Over the past three decades major changes have occurred in Australia's beef industry, affecting productivity and potentially the amount of resources used and environmental impacts from production. Using a life cycle assessment (LCA) approach with a 'cradle-to-farm gate' boundary the changes in greenhouse gas (GHG) emission intensity and key resource use efficiency factors (water use, fossil fuel energy demand and land occupation) are reported for the 30 years from 1981 to 2010, for the Australian beef industry. The analysis showed that over the three decades since 1981 there has been a decrease in GHG emission intensity (excluding land use change emissions) of 14% from 15.3 to 13.1 kg CO2-e/kg liveweight (LW). The improvement was largely due to efficiency gains through heavier slaughter weights, increases in growth rates in grass-fed cattle, improved survival rates and greater numbers of cattle being finished on grain. However, the increase in supplement and grain use on farms, and the increase in feedlot finishing, resulted in a twofold increase in fossil fuel energy demand for beef production over the same time. Fresh water consumption for beef production dropped to almost a third from 1465 L/kg LW in 1981 to 515 L/kg LW in 2010. Three contributing factors for this dramatic reduction in water use were: (i)an increase in the competitive demand for irrigation water, resulting in a transfer away from pasture for cattle to higher value industries such as horticulture, (ii) an initiative to cap free flowing artesian bores in the rangelands, and (iii) an overall decline in water available for agriculture compared to industrial and domestic uses. While there was higher uncertainty relating to estimates of land occupation and emissions from land use (LU) and direct land use change (dLUC), an inventory of land occupation indicated a decline in non-arable land occupation of about 19%, but a sevenfold increase in land occupation for feed production, albeit from a low base in 1981. GHG emissions associated with LU and dLUC for grazing were estimated to have declined by around 42% since 1981, due largely to legislated restrictions on broad-scale deforestation which were introduced progressively between 1996 and 2006. This paper discusses the prospects and challenges for further gains in resource use efficiency and reductions in greenhouse gas intensity for Australian beef production. © 2014 Elsevier Ltd.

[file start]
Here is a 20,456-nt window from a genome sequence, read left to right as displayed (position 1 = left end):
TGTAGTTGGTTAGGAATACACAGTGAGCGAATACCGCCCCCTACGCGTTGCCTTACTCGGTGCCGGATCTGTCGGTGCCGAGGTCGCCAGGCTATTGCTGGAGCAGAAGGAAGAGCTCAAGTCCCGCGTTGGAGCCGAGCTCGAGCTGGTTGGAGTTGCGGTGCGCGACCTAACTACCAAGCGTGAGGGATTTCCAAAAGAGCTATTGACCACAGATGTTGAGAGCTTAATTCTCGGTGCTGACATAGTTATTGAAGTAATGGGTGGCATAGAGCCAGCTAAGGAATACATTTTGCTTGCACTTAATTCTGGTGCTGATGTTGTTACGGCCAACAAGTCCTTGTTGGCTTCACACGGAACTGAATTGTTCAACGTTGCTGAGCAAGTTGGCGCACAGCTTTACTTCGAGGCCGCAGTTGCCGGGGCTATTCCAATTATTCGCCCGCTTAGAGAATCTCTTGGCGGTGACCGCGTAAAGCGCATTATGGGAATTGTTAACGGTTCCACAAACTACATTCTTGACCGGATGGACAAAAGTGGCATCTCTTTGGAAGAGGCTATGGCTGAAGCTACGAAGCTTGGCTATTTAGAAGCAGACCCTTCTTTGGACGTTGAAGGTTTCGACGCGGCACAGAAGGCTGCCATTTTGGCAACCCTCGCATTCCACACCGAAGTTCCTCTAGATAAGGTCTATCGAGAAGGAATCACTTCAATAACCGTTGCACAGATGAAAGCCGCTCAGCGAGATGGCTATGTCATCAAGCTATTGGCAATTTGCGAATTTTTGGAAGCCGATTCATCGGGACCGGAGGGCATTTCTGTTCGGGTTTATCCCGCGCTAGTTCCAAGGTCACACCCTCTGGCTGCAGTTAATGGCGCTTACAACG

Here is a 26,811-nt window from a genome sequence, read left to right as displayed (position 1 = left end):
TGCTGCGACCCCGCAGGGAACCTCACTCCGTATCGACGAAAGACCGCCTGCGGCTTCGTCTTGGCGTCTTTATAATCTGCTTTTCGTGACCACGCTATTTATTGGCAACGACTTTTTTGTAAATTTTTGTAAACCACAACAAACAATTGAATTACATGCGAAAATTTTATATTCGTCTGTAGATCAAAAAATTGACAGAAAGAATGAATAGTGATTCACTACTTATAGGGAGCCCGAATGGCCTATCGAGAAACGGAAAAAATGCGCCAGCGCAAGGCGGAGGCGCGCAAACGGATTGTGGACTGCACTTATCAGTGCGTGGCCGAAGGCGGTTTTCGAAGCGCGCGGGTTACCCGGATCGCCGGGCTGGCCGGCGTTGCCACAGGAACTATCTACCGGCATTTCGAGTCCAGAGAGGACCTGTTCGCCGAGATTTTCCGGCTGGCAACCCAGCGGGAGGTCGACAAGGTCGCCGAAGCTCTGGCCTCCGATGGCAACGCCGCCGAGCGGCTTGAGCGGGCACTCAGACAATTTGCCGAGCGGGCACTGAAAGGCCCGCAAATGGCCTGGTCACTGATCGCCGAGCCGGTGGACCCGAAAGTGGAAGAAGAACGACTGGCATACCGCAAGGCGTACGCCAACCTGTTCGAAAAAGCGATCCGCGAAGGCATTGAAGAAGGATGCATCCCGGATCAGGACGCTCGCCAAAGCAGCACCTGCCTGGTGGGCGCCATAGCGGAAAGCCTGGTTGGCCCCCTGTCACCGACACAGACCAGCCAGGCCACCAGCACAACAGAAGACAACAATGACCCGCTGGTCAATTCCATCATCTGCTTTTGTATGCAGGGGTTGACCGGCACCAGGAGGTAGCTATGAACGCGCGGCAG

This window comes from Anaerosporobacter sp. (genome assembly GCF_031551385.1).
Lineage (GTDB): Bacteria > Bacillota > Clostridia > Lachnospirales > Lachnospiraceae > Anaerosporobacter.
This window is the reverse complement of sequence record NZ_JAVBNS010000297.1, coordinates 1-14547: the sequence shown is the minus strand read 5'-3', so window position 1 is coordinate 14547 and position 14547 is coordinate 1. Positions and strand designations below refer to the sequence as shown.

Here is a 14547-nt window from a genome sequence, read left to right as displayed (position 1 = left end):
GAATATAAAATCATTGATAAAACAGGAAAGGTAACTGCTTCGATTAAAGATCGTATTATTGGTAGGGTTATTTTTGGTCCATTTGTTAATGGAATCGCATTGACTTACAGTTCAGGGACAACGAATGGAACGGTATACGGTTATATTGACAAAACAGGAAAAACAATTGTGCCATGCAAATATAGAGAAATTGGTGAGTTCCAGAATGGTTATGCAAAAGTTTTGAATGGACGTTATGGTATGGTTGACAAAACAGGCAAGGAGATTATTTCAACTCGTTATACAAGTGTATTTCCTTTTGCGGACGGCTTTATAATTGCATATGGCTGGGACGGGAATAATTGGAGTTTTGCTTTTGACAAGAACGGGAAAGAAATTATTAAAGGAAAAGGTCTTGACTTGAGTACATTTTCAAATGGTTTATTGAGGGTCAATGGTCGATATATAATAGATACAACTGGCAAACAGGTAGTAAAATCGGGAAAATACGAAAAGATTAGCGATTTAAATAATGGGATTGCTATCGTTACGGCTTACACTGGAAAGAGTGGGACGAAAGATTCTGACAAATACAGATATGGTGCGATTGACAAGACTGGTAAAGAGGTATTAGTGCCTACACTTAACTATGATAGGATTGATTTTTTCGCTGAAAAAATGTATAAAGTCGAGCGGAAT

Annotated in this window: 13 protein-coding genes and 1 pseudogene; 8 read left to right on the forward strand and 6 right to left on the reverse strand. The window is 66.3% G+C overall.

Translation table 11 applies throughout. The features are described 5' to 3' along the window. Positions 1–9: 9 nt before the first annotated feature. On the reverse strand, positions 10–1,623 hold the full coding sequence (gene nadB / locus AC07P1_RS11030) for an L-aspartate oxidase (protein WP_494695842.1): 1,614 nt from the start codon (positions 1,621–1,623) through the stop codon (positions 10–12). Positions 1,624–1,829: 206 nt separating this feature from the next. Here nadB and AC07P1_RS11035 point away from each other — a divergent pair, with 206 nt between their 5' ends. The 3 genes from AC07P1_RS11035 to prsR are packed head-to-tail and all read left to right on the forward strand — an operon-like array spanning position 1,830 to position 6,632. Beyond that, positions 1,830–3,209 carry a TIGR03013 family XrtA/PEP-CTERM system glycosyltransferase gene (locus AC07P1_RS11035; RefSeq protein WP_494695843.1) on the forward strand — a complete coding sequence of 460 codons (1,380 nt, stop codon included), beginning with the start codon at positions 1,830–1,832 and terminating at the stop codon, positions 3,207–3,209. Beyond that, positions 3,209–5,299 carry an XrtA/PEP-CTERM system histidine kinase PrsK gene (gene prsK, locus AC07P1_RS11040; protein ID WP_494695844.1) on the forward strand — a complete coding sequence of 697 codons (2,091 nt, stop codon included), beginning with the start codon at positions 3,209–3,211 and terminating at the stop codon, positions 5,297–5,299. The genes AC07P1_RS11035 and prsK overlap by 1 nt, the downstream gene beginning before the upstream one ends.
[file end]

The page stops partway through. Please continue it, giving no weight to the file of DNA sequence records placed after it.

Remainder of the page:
Wiedemann S.G.,FSA Consulting | Ledgard S.F.,Agresearch Ltd. | Henry B.K.,Queensland University of Technology | Yan M.-J.,FSA Consulting | And 2 more authors.
International Journal of Life Cycle Assessment | Year: 2015

Purpose: Methodology of co-product handling is a critical determinant of calculated resource use and environmental emissions per kilogram (kg) product but has not been examined in detail for different sheep production systems. This paper investigates alternative approaches for handling co-production of wool and live weight (LW, for meat) from dual purpose sheep systems to the farm-gate. Methods: Seven methods were applied; three biophysical allocation (BA) methods based on protein requirements and partitioning of digested protein, protein mass allocation (PMA), economic allocation (EA) and two system expansion (SE) methods. Effects on greenhouse gas (GHG) emissions, fossil energy demand and land occupation (classified according to suitability for arable use) were assessed using four contrasting case study (CS) farm systems. A UK upland farm (CS 1) and a New Zealand hill farm (CS 2) were selected to represent systems focused on lamb and coarse-textured wool for interior textiles. Two Australian Merino sheep farms (CS 3, CS 4) were selected to represent systems focused on medium to superfine garment wool, and lamb. Results and discussion: Total GHG emissions per kilogram total products (i.e. wool + LW) were similar across CS farms. However, results were highly sensitive to the method of co-product handling. GHG emissions based on BA of wool protein to wool resulted in 10–12 kg CO2-e/kg wool (across all CS farms), whereas it increased to 24–38 kg CO2-e/kg wool when BA included a proportion of sheep maintenance requirements. Results for allocation% generated using EA varied widely from 4 % (CS 1) to 52 % (CS 4). SE using beef as a substitution for sheep meat gave the lowest, and often negative, GHG emissions from wool production. Different methods were found to re-order the impacts across the four case studies in some instances. A similar overall pattern was observed for the effects of co-product handling method on other impact categories for three of the four farms. Conclusions: BA based on protein partitioning between sheep wool and LW is recommended for attributional studies with the PMA method being an easily applied proxy for the more detailed BA methods. Sensitivity analysis using SE is recommended to understand the implications of system change. Sensitivity analysis using SE is recommended to investigate implications of choosing alternative products or systems, and to evaluate system change strategies in which case consequential modelling is appropriate. To avoid risks of burden shifting when allocation methods are applied, results should be presented for both wool and LW. © 2015, The Author(s).